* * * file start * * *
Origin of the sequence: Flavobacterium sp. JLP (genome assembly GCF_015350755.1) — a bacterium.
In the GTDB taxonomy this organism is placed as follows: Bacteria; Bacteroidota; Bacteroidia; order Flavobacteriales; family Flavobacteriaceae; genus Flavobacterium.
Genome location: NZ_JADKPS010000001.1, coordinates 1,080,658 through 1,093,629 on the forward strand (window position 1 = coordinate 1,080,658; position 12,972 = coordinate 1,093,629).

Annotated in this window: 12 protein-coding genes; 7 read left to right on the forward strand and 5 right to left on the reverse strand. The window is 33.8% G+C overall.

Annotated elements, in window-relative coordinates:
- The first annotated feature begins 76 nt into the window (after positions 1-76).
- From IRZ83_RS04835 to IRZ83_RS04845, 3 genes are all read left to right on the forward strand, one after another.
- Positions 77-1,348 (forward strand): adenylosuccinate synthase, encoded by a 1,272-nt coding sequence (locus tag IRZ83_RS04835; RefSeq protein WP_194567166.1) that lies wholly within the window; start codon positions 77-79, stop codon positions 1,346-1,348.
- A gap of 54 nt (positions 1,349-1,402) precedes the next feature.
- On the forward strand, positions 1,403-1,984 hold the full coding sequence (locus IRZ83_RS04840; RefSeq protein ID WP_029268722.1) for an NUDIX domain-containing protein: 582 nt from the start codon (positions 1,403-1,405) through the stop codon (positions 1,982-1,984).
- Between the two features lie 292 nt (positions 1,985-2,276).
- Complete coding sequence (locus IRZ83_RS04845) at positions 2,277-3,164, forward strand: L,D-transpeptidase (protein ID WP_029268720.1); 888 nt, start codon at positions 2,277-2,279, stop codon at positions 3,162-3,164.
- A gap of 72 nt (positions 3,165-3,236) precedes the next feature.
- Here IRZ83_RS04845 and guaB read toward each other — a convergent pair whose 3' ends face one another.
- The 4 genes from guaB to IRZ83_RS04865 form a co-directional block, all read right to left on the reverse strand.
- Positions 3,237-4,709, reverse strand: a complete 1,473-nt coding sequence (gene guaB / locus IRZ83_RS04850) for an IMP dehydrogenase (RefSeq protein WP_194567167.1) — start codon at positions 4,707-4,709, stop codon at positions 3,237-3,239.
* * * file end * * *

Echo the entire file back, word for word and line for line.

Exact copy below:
Origin of the sequence: Flavobacterium sp. JLP (genome assembly GCF_015350755.1) — a bacterium.
In the GTDB taxonomy this organism is placed as follows: Bacteria; Bacteroidota; Bacteroidia; order Flavobacteriales; family Flavobacteriaceae; genus Flavobacterium.
Genome location: NZ_JADKPS010000001.1, coordinates 1,080,658 through 1,093,629 on the forward strand (window position 1 = coordinate 1,080,658; position 12,972 = coordinate 1,093,629).

Annotated in this window: 12 protein-coding genes; 7 read left to right on the forward strand and 5 right to left on the reverse strand. The window is 33.8% G+C overall.

Annotated elements, in window-relative coordinates:
- The first annotated feature begins 76 nt into the window (after positions 1-76).
- From IRZ83_RS04835 to IRZ83_RS04845, 3 genes are all read left to right on the forward strand, one after another.
- Positions 77-1,348 (forward strand): adenylosuccinate synthase, encoded by a 1,272-nt coding sequence (locus tag IRZ83_RS04835; RefSeq protein WP_194567166.1) that lies wholly within the window; start codon positions 77-79, stop codon positions 1,346-1,348.
- A gap of 54 nt (positions 1,349-1,402) precedes the next feature.
- On the forward strand, positions 1,403-1,984 hold the full coding sequence (locus IRZ83_RS04840; RefSeq protein ID WP_029268722.1) for an NUDIX domain-containing protein: 582 nt from the start codon (positions 1,403-1,405) through the stop codon (positions 1,982-1,984).
- Between the two features lie 292 nt (positions 1,985-2,276).
- Complete coding sequence (locus IRZ83_RS04845) at positions 2,277-3,164, forward strand: L,D-transpeptidase (protein ID WP_029268720.1); 888 nt, start codon at positions 2,277-2,279, stop codon at positions 3,162-3,164.
- A gap of 72 nt (positions 3,165-3,236) precedes the next feature.
- Here IRZ83_RS04845 and guaB read toward each other — a convergent pair whose 3' ends face one another.
- The 4 genes from guaB to IRZ83_RS04865 form a co-directional block, all read right to left on the reverse strand.
- Positions 3,237-4,709, reverse strand: a complete 1,473-nt coding sequence (gene guaB / locus IRZ83_RS04850) for an IMP dehydrogenase (RefSeq protein WP_194567167.1) — start codon at positions 4,707-4,709, stop codon at positions 3,237-3,239.